More than any other presidential candidate, Barack Obama owes his success to sheer rhetorical power. Obama’s dazzling keynote address at the 2004 Democratic National Convention made the then–Illinois state senator an instant presidential prospect. His breakthrough speech at Iowa’s Jefferson-Jackson Day Dinner in November 2007 led to his caucus win earlier this month. Even conservatives dig his shtick: Republican media operative Mark McKinnon praised him as a “walking, talking hope machine.”
Here in Massachusetts, though, Obama’s oratory can also trigger déjà vu. His compelling message sounds a lot like the one that Deval Patrick — who’s known Obama for years, and who, like Obama, is a client of Democratic media consultant David Axelrod — used during his successful 2006 gubernatorial campaign. (Axelrod also worked for Democratic presidential hopeful John Edwards in 2004, the same year he helped Obama win election to the US Senate.) As David Kravitz, an editor of the liberal blog Blue Mass. Group, wrote after Iowa: “[T]here was always lots of similarity, but it’s getting really dramatic.”
This Patrick-Obama parallelism hasn’t gone unnoticed in the press. In April 2007, after a New York Times Magazine profile of Axelrod mentioned it in passing, the Boston Globe examined it in greater depth two weeks later. And this past weekend — after the Globe noted the two politicians’ fondness for the phrase “Yes we can!” in a story on Patrick’s decision to stump for Obama in South Carolina — the Associated Press ran a bigger piece on the subject.
Overall, though, these stories have had an exculpatory gist. While the articles note that Patrick and Obama share broad themes — hope, change, a faith in the power of words and the political grassroots — they seem willing to attribute this commonality to shared life experiences (both are African-Americans who rose from humble circumstances to attend Harvard Law School) and shared political instincts and beliefs. As Axelrod told the AP: “It’s not surprising that there would be a commonality of themes. They’ve been friends for so long. They talk a lot. . . . I’m sure they learned from each other.”
Two of a kind
But did they overdo it? Remember: this is a presidential election in which authenticity (or the perception of authenticity) is playing a major role. Hillary Clinton’s emotional moment pushed her to victory in New Hampshire, for example, while Mitt Romney's Manchurian Candidate persona is crippling his campaign.
To date, this dynamic has helped Obama. As Huffington Post blogger Steve Rosenbaum wrote this past year: “Simply put — Obama’s words feel like his own. Both convincing and colloquial. . . . His delivery is authentic.”
Of course, no politician creates his or her message out of whole cloth. But the parallels between Patrick and Obama’s messages are so close that they could end up limiting Obama’s ability to play the authenticity card. Consider the following:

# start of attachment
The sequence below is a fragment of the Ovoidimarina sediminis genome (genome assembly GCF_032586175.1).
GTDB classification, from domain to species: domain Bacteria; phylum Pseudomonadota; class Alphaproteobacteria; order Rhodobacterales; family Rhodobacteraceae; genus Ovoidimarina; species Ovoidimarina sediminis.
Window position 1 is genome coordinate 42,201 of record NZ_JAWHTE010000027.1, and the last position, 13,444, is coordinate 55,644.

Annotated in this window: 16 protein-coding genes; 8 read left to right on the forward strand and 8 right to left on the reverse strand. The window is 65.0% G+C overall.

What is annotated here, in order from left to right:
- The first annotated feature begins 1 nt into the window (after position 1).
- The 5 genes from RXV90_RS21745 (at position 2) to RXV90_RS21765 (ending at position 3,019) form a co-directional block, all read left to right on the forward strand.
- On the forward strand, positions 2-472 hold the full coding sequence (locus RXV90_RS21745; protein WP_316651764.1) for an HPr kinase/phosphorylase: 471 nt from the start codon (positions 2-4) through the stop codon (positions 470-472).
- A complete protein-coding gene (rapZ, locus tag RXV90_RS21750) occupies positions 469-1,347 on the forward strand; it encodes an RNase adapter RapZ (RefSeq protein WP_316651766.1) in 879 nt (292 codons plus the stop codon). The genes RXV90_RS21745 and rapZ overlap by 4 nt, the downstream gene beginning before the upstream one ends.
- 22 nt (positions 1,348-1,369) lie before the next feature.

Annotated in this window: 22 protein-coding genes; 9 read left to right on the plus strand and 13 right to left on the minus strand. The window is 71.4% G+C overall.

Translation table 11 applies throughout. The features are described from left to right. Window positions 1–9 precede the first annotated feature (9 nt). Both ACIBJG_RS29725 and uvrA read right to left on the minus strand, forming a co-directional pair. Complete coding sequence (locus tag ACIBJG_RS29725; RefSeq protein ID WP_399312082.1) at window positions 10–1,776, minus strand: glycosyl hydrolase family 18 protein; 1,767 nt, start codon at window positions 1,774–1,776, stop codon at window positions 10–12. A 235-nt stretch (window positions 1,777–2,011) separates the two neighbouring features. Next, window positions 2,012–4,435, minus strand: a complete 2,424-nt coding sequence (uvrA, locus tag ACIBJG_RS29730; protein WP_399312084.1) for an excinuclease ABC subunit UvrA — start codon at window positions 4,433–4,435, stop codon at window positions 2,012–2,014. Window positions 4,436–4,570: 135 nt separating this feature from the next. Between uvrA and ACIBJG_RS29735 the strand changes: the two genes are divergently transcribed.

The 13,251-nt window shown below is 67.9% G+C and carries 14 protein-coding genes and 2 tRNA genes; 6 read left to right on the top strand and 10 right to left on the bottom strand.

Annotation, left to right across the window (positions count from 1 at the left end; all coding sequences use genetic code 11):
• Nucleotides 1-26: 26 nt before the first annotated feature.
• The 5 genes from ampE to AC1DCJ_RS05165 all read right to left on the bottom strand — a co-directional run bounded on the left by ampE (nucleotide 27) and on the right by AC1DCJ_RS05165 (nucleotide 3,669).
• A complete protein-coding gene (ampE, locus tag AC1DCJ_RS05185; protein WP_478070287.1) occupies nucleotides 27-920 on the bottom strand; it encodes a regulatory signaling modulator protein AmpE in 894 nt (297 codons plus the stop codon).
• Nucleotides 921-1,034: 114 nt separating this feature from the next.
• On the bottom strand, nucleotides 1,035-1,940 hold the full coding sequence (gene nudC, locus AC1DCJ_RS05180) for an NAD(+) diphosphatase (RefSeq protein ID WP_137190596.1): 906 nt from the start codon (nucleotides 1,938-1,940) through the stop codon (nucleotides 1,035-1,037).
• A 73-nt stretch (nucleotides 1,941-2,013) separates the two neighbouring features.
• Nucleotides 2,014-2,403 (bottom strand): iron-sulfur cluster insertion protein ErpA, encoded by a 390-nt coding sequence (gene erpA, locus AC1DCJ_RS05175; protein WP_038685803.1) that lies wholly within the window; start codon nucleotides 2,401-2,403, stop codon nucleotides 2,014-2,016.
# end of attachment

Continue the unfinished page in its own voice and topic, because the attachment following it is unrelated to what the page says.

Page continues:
Both men depict themselves as change agents confronting stale establishments.
• Patrick, speaking to National Public Radio (NPR) in December 2005: “The state is slipping behind, and I’m persuaded that the same old thing from the same insiders is not going to help.”
• Obama in a January 9 speech in Jersey City: “[D]o you want the same old folks out there doing the same old things? We need someone new.”
Both say they’re leading movements — and minimize the hubris of this claim by crediting their supporters.
• Patrick in his November 7, 2006, victory speech: “You are the ones who transformed this from a political campaign to a movement for change, and I am honored and awed by what you have done.”
• Obama speaking with reporters after his victory in the Iowa caucuses: “I think [Iowa voters] sparked a potential movement for change in the country that will be inspiring for a lot of people.”
Both practice an existential brand of politics.
• Patrick in an October 2006 speech on Boston Common, where he hammered Republican candidate Kerry Healey for a controversial ad linking Patrick to a convicted rapist: “Hers is a politics of fear. Ours is a politics of hope.”
• Obama in April 2007, responding to Republican Rudy Giuliani’s suggestion that America will suffer another big terrorist attack if a Democrat wins in 2008: “Rudy Giuliani today has taken the politics of fear to a new low, and I believe Americans are ready to reject those kind of politics.”
Both leaven their optimistic tone by emphasizing the need for hard work.
• Patrick in a 2006 TV spot: “[M]y grandmother had a saying, ‘Hope for the best and work for it.’ That fundamentally is what I’m asking you to do now.”
• Obama in his official campaign kickoff speech in February 2007: “[I]t won’t be easy . . . Let us begin this hard work together. Let us transform this nation.”